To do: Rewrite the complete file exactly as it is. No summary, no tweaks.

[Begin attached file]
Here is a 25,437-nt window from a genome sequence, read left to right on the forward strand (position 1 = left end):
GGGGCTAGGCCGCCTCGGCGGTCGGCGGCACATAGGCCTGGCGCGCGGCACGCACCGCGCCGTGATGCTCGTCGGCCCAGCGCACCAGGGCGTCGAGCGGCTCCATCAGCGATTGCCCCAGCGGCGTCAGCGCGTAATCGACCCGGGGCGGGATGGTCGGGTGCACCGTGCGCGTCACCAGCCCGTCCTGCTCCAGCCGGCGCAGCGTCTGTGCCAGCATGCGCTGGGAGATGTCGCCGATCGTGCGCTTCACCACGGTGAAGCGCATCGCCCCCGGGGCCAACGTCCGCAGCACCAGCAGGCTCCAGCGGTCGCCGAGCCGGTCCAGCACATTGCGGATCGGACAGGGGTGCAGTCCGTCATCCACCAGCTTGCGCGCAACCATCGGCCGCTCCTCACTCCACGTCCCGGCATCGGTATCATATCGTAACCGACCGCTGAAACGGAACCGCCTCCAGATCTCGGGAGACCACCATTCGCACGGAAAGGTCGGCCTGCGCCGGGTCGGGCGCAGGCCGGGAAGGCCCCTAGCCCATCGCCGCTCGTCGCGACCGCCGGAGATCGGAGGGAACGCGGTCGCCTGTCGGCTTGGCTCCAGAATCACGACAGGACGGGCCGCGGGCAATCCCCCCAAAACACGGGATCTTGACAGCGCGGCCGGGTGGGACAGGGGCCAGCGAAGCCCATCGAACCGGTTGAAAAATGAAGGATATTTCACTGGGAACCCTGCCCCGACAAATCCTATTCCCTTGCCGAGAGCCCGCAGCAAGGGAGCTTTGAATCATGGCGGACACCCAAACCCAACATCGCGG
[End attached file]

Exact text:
Here is a 25,437-nt window from a genome sequence, read left to right on the forward strand (position 1 = left end):
GGGGCTAGGCCGCCTCGGCGGTCGGCGGCACATAGGCCTGGCGCGCGGCACGCACCGCGCCGTGATGCTCGTCGGCCCAGCGCACCAGGGCGTCGAGCGGCTCCATCAGCGATTGCCCCAGCGGCGTCAGCGCGTAATCGACCCGGGGCGGGATGGTCGGGTGCACCGTGCGCGTCACCAGCCCGTCCTGCTCCAGCCGGCGCAGCGTCTGTGCCAGCATGCGCTGGGAGATGTCGCCGATCGTGCGCTTCACCACGGTGAAGCGCATCGCCCCCGGGGCCAACGTCCGCAGCACCAGCAGGCTCCAGCGGTCGCCGAGCCGGTCCAGCACATTGCGGATCGGACAGGGGTGCAGTCCGTCATCCACCAGCTTGCGCGCAACCATCGGCCGCTCCTCACTCCACGTCCCGGCATCGGTATCATATCGTAACCGACCGCTGAAACGGAACCGCCTCCAGATCTCGGGAGACCACCATTCGCACGGAAAGGTCGGCCTGCGCCGGGTCGGGCGCAGGCCGGGAAGGCCCCTAGCCCATCGCCGCTCGTCGCGACCGCCGGAGATCGGAGGGAACGCGGTCGCCTGTCGGCTTGGCTCCAGAATCACGACAGGACGGGCCGCGGGCAATCCCCCCAAAACACGGGATCTTGACAGCGCGGCCGGGTGGGACAGGGGCCAGCGAAGCCCATCGAACCGGTTGAAAAATGAAGGATATTTCACTGGGAACCCTGCCCCGACAAATCCTATTCCCTTGCCGAGAGCCCGCAGCAAGGGAGCTTTGAATCATGGCGGACACCCAAACCCAACATCGCGG